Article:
Monday, June 27, 2011

We're All Dogs

Arnold Schwarzenegger, Anthony Weiner, Tiger Woods, David Letterman, Jesse James, Bill Clinton, John Edwards, Jon Gosselin, Ryan Philippe, Mel Gibson, Hugh Grant, Ethan Hawke…

If goddess-like Uma Thurman’s husband sleeps with the nanny, the chances of finding a monogamous man seem pretty bleak, don’t they?

Well, cheer up, ladies; it’s not a bad as you think. A new study shows that the gender cheating gap is closing. Women are reportedly cheating almost as much as men.

Isn’t that great news? I love equality! High five LeAnn Rimes! Way to go J.Lo!

All this sleeping around really helps me understand an issue that I’ve been struggling with for quite a while. You see, I’ve always known that mixing up the words lose and loose is a common error. What I could never understand was why we tend to overuse loose. People more often use loose when they should be using lose rather than the other way around.

Now it makes sense. Because everyone is so sexually loose, they are subconsciously expressing it when they write.

Don't give yourself away through your writing. When you use the word loose, make sure you mean one of the following things:

Not tight-fitting:

I had to take off my wedding ring because it was too loose.

Imprecise:

We loosely adhere to our wedding vows.


Promiscuous:

Men and women are equally loose.

Now, if you’ll excuse me, I have to let my husband out of his cage for dinner. In this promiscuous climate, I simply can't risk letting him loose.

21 comments:

Jaya J said...

Women are reportedly cheating almost as much as men.

I agree, and they could :)

Gorilla Bananas said...

I've never understood why people write "loose" instead of "lose", because they're pronounced differently! Perhaps the spelling of "loose" should be changed to "luce". This cheating stuff is driven by biology - I bet 90% of women who cheat are ovulating.

Theresa Milstein said...

I have seen the loose/lose switch. And adding the extra "o" doesn't seem to make sense.

Know what else doesn't make sense? That women are closing the promiscuous gap. I guess it used to be one women slept with bunch of cheating guys (to keep the women's #'s down). Have these women gotten pickier, forcing men to look elsewhere? It should be one man, one woman. But these questions are more math than grammar related.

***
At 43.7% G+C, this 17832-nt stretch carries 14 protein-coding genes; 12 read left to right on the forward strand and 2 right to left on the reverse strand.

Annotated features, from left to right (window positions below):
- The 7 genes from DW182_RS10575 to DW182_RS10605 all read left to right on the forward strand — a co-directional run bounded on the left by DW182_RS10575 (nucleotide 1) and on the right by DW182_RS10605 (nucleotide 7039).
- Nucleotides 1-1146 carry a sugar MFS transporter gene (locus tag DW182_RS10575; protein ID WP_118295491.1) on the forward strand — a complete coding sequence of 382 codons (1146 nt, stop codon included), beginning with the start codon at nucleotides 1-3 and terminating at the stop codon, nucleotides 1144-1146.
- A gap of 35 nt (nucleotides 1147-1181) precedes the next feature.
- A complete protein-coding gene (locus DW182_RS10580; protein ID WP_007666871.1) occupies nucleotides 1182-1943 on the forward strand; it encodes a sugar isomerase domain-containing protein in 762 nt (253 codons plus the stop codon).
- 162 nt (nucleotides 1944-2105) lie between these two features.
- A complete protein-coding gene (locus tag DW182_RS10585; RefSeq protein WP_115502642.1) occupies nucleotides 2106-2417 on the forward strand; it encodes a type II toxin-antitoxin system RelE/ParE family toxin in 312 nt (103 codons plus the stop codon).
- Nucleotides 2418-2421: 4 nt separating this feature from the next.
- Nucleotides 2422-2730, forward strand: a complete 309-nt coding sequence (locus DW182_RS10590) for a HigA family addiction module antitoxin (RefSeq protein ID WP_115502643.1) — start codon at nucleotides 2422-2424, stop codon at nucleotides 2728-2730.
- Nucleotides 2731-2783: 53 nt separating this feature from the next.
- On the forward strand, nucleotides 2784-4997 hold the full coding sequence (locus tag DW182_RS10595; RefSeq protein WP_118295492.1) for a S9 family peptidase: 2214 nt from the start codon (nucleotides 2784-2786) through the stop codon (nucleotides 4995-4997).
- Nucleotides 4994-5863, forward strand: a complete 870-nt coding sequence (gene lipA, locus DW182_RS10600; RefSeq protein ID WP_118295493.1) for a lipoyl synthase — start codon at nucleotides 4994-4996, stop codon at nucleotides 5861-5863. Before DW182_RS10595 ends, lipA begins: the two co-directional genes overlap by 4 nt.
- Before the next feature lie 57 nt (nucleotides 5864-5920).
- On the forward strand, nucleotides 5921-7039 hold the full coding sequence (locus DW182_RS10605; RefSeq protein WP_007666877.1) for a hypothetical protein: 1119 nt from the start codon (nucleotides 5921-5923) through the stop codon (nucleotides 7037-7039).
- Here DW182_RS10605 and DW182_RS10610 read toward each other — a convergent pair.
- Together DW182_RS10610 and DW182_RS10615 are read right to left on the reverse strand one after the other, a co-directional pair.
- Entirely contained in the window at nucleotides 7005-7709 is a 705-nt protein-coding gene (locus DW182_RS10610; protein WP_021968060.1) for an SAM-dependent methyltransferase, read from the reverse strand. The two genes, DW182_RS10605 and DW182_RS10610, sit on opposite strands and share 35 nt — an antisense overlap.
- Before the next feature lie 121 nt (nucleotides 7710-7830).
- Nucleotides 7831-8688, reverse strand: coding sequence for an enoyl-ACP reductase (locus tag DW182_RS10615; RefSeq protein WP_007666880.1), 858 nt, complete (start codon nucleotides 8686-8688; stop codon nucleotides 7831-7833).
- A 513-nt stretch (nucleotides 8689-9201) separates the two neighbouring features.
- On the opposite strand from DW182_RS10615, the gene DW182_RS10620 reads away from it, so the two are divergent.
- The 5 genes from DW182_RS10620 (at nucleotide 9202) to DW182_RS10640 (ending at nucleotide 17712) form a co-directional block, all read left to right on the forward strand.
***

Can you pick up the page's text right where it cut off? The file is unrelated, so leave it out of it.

Or does it not count as being a cheater if you're the mistress? Technically you're not cheating on anyone.

It's too early. I'm going back to bed.

Shelly said...

If you take it one step further, you could include people who confuse loser with looser. In light of that study,though, loser and looser would appear to describe the cheaters.

Shannon said...

Since I used to belong to a weight loss sight, I can agree that the lose/loose mistakes drove me crazy.

Can I make a future suggestion? Can you do something on toward/towards? I find myself second guessing myself every time I write that word.

Dylan Fitzgerald said...

I have to pause and quiz myself on the lose/loose thing semi-frequently. I have to stop and pronounce it. It's a little sad. Then again, I still think about which hand forms the letter L so I know which way to turn so... yeah.

Saw a New Yorker cartoon regarding apostrophe placement and thought of you!
http://www.newyorkerstore.com/2011/i-have-two-mommies-i-know-where-the-apostrophe-goes/invt/137035/

the late phoenix said...

amen, sister, preach!!!

y'know, "looser" is quite the internet meme these days, it's a hot word now down the cyber block

Bethany Elizabeth said...

:) Cute post - I've noticed this a lot lately. It can get a little ridiculous, but I've done it too. Maybe loose just is more enjoyable to type. It's like moose, only...
Okay, I'm stretching it. :)

Meg O. said...

One of my other grammar pet peeves! I cringe when I see "loose" used in place of lose. Love ya, like always.

Beverly Diehl said...

Love the way you tied it together. A subconscious admission of guilt, not simply illet - illitra - people who can't spell.

It's all those loose boy parts to blame!

Clarissa Draper said...

What a funny way to make your point. Now I better get loose before I lose.

Duncan D. Horne said...

As a natural English speaker I don't understand how people can get confused between lose and loose. But as an English teacher, I see it perfectly!

Duncan In Kuantan

Talli Roland said...

I've never understood loose and lose, either. But I'm glad you've now found the explanation!

Janet Johnson said...

LOL! Best not to take chances. :)

MartyrMom said...

I think choice/choose are the funny ones

It was my choice to choose the looser of the 2 losers!! oh hahahaha

notesfromnadir said...

Jon Gosselin -- uh, like, never mind.

Hey, how about associated lose w/ loser?

Stephanie Faris said...

There was some celebrity who said her husband could never get the word "monogamy" right. Definitely a bad sign! I didn't know Uma Thurman's husband was cheating. Is that new? I'm behind on my celebrity gossip!

WalksLikeAnEgyptian said...

Poor Jezza.

How do you feel about preventive vs preventative? I found this pretty interesting:

http://www.grammarist.com/spelling/preventative-preventive/

(Have you ever heard of that site?)

Amie Kaufman said...

See, every time I mock somebody for something like this, I go straight out and make some appalling your/you're mistake, even though I have NO trouble telling the difference!

RosieC said...

Haha. Excellent way to make your point. I love it. Thanks :)

Rosie
East for Green Eyes

Lorena said...

Ok. I'll give it a try: MP, I hope you don't lose your husband after you let him loose.